As the Existing Home Sales numbers for the month of July reported by the National Association of Realtors (NAR) Thursday suggest, we are seeing a continuation of the housing market recovery, with spring sales volumes finally being realized.
While the fourth quarter of 2013 and the first half of 2014 saw a lag in activity, largely attributed to the harsh winter, lack of job growth and negative consumer confidence, we are experiencing a relatively continuous uptick in sales. We anticipate a robust second half of 2014 as housing inventories—which were dangerously low at the beginning of 2014 at less than two months of inventory—are now at five months of inventory. A healthy residential real estate market has six-to-eight months of available inventory.
A number of encouraging factors are helping to drive this more traditional buying and selling cycle. Consumer confidence, now at a six-year high, is a key influencer of the home-buying and selling cycle. We are also noting a resurgence of consumers who are buying homes as their primary or even secondary residences, versus solely for investment. As well, more and more homeowners are the sellers of properties, as opposed to investors or banks dealing with distressed inventories.
Initially, the real estate recovery was fueled primarily by private equity and investors. And while that removed large blocks of distressed properties from the market, it was not a sustainable long-term model. The more traditional cycle we are currently seeing is not only encouraging, but an appropriate recovery tract.
The latest analysis of the nation’s housing industry has also put a spotlight on the various segments of the market and how each is fairing through the course of the recovery. While the luxury market has had strong sales recorded throughout most geographic regions, the mid-market continues to work through lower-than-peak values.
Still, prices across the nation are increasing, so in many markets negative equity is giving way to positive equity, meaning that fewer people are ‘underwater’ and enabling more people to sell their homes. At the height of the downturn, for example, we saw approximately 15 million mortgages nationwide with negative equity out of approximately 55 million total mortgages. Today, that figure has been reduced to between six to seven million mortgages, a more manageable volume.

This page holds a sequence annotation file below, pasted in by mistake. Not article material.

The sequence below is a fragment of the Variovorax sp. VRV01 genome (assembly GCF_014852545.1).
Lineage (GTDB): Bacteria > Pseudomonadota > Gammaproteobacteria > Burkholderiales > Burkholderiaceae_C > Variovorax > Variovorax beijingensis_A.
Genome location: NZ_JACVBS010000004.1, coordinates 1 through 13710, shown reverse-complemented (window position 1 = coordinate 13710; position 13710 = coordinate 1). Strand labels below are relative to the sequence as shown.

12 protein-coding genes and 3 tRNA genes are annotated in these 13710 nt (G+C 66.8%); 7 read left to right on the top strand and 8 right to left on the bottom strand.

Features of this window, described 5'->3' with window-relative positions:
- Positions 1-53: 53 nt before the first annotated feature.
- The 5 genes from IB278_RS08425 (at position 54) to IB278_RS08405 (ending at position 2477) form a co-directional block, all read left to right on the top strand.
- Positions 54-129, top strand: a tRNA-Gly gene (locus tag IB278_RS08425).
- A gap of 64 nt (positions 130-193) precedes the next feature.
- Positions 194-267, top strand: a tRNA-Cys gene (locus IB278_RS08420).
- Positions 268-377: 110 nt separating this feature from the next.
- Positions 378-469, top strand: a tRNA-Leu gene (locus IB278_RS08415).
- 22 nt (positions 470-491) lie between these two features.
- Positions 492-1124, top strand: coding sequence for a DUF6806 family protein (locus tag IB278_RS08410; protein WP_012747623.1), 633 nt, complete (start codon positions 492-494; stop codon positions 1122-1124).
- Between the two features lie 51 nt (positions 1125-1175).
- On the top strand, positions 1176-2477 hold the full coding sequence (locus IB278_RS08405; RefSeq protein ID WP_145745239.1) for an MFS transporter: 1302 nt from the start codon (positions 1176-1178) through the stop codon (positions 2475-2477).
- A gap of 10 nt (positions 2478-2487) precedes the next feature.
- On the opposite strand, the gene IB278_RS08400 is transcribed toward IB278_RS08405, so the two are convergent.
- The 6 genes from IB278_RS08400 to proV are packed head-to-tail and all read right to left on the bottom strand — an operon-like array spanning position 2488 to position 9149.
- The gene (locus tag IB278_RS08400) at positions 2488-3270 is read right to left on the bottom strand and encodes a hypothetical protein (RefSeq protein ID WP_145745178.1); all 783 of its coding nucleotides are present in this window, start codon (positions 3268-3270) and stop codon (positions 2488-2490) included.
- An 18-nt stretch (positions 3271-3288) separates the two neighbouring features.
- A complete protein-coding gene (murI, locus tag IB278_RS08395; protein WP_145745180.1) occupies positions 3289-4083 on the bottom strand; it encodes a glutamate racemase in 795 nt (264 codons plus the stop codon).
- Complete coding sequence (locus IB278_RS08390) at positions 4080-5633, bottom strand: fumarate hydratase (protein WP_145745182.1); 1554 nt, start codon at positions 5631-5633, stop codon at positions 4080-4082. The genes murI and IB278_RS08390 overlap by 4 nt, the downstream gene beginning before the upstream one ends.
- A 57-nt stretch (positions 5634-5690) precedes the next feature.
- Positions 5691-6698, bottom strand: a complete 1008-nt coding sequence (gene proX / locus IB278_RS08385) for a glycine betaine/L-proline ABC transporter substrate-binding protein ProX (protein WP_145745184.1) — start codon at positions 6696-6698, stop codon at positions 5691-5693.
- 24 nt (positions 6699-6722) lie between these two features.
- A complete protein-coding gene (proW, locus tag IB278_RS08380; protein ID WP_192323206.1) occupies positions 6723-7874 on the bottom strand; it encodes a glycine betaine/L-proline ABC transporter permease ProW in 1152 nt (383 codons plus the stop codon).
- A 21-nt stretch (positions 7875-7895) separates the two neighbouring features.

First-time homebuyers continue to track at around 28% of home sales versus the historical average of 40%. A number of factors are impacting this market; among them, limited inventory, stringent credit standards, dramatic increase in student debt, the spike in FHA mortgage insurance premiums, and stiff competition from cash buyers.
Yet, while underwriting standards are more rigorous, we are seeing a positive trend as buyers are increasingly able to secure financing, particularly through the assistance of quality loan officers who understand and specialize in working through the loan process. We also note that beginning the search for a home already mortgage pre-qualified is more important than ever been before.
The Value of Homeownership
Areas of the country that suffered the most in the downturn, particularly Las Vegas, Arizona, South Florida, have seen a resurgence in sales fueled by international buyers from a variety of destinations including China, Canada, parts of Latin America and Europe, as the United States’ residential real estate market continues to be viewed as a prudent investment.
With the uptick in consumer confidence, increasing home values and other positive economic factors, the intrinsic value of homeownership continues its resurgence.
While a full recovery is potentially two to three years away, the trend-line is positive. Job creation and overall economic growth are necessary to continue fueling the market, which, as current activity indicates, we anticipate seeing more of in the year ahead.
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